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Sepsis-induced cardiomyopathy: Is it time to establish a standard of care?


 

Pulmonary Vascular & Cardiovascular Network

Cardiovascular Medicine and Surgery Section

Sepsis and septic shock still carry high morbidity and mortality in ICU patients despite recent improvements in care. Sepsis-induced cardiomyopathy (SICM), which complicates greater than 10% of sepsis and septic shock cases, carries a worse prognosis and is often underrecognized. Unfortunately, no universal definition of SICM exists, making diagnosis and evaluation of novel therapeutic options difficult. Initially described in the 1980s, common fundamental features of SICM include an acute and reversible decline in LVEF with typical resolution in days to weeks; RV, LV, or BiV dysfunction; LV dilation; diminished response to fluid resuscitation or catecholamines; and absence of acute coronary syndrome (L’Heureux, Sternberg et al, 2020). A definition of SICM based solely on LVEF is incomplete due to its reliance on cardiac loading conditions. Diagnostic advances using pulse contour analysis and echocardiographic measure of longitudinal strain hold promise in better characterizing cardiac dysfunction in sepsis (Beesley et al, 2018). SICM should further be distinguished from stress-induced cardiomyopathy or Takotsubo cardiomyopathy, which can also complicate cases of sepsis and is characterized by regional wall motion abnormalities, classically LV apical ballooning with preserved contractility of the basal segments. A movement toward a standard definition of SICM would allow a more rigorous evaluation of risk factors and future directions for therapy, including a potential role for mechanical circulatory support in patients who fail to improve with inotropic support.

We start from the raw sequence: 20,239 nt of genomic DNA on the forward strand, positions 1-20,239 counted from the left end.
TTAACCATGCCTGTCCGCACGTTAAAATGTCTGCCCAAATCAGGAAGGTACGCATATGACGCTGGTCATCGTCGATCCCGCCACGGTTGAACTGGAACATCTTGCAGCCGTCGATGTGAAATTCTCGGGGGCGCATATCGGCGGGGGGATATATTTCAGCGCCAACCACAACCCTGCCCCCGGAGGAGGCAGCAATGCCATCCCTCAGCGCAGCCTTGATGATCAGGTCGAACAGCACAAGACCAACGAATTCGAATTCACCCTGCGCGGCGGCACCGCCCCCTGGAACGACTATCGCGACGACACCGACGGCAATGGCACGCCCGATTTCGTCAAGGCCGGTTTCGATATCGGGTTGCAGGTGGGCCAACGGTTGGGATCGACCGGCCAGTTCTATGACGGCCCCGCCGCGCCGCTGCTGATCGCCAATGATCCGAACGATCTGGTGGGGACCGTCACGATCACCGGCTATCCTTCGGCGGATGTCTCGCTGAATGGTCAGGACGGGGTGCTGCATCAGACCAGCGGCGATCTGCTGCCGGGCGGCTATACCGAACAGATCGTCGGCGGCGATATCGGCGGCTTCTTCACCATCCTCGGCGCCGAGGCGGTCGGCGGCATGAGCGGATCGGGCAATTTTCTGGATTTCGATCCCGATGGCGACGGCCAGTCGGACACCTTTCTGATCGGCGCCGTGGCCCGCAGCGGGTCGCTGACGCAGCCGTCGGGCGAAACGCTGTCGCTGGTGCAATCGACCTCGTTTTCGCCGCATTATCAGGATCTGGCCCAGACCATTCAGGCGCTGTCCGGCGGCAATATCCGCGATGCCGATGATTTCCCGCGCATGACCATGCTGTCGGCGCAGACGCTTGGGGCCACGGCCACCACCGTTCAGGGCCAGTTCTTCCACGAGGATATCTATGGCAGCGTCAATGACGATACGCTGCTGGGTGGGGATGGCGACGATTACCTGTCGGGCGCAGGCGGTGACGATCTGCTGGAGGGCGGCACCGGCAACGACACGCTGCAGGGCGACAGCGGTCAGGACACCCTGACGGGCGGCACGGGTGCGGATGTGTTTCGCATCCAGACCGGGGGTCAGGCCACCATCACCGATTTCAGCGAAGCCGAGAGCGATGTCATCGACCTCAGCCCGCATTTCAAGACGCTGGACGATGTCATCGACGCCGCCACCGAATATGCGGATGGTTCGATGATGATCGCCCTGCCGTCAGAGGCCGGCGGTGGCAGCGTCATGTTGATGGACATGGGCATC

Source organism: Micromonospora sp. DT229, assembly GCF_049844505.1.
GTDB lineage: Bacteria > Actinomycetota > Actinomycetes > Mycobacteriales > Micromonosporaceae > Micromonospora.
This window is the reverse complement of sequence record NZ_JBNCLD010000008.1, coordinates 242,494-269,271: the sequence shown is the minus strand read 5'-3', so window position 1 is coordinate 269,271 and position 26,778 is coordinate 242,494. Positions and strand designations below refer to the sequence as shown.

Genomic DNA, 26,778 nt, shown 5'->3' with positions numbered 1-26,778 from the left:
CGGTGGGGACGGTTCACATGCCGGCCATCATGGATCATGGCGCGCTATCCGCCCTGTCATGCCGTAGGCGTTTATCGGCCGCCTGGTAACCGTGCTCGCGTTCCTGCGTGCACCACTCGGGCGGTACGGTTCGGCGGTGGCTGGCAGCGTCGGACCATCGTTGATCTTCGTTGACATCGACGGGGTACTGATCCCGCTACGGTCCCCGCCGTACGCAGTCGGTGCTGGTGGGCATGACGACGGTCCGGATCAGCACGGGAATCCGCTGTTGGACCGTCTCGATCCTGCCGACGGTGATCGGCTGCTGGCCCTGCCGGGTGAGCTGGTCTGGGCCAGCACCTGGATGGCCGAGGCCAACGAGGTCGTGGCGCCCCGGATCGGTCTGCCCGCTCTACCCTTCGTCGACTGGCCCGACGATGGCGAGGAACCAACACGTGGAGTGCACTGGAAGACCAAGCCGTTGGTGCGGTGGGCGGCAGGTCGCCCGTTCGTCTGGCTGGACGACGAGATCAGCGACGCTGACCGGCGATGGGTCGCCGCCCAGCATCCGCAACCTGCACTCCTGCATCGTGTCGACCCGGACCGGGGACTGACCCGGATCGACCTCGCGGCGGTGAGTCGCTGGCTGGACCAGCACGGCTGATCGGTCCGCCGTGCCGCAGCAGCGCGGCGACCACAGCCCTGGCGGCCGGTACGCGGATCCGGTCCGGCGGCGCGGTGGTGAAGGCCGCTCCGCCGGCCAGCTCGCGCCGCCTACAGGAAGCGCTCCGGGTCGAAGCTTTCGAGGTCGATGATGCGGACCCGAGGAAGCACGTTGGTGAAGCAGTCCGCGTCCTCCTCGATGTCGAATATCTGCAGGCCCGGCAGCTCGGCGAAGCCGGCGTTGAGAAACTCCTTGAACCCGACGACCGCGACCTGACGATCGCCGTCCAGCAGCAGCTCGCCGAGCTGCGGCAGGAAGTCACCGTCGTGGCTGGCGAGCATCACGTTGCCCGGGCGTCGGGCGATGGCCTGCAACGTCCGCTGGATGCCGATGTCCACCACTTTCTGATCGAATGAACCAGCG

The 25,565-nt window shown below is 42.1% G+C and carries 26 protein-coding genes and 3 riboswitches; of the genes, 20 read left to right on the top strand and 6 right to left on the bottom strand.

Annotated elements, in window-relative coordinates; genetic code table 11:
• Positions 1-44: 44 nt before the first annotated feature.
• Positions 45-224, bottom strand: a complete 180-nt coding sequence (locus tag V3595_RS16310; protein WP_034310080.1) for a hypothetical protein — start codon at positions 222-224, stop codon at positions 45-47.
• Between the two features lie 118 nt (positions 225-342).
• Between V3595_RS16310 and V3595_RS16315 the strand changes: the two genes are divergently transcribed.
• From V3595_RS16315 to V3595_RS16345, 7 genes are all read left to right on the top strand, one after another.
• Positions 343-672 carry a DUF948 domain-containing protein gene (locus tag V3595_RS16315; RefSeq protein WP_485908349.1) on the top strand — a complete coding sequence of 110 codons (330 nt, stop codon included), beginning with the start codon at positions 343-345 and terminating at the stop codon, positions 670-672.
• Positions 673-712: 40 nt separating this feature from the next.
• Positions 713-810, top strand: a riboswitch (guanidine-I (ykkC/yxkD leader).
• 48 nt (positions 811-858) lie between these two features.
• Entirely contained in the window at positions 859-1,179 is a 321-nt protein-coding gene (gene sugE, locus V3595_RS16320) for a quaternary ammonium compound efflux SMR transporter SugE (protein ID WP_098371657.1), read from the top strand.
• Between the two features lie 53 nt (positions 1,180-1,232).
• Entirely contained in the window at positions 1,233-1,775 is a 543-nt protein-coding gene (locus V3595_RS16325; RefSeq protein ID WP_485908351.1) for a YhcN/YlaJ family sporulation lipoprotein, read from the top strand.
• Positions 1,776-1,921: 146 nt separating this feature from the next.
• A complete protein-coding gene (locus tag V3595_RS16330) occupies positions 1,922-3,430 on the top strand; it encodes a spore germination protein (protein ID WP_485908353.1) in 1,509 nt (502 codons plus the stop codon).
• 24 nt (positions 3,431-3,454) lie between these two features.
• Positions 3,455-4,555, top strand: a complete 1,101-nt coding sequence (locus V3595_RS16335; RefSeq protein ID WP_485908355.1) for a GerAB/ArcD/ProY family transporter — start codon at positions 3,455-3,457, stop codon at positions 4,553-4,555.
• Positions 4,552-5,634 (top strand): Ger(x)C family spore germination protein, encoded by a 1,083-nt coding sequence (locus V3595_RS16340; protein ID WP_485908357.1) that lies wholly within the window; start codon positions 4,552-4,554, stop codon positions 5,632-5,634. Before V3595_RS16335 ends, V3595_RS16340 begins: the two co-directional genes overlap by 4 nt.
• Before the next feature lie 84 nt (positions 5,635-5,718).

CHEST

Dr. Tarun Kapoor

Looking for more information on sepsis? Visit CHEST’s Sepsis Topic Collection Page at chestnet.org/Topic-Collections/Sepsis for research, infographics, and more developed by the CHEST Sepsis Resources Steering Committee.

Tarun Kapoor, MD: Section Fellow-in-Training
Andrew Petrilli, MD

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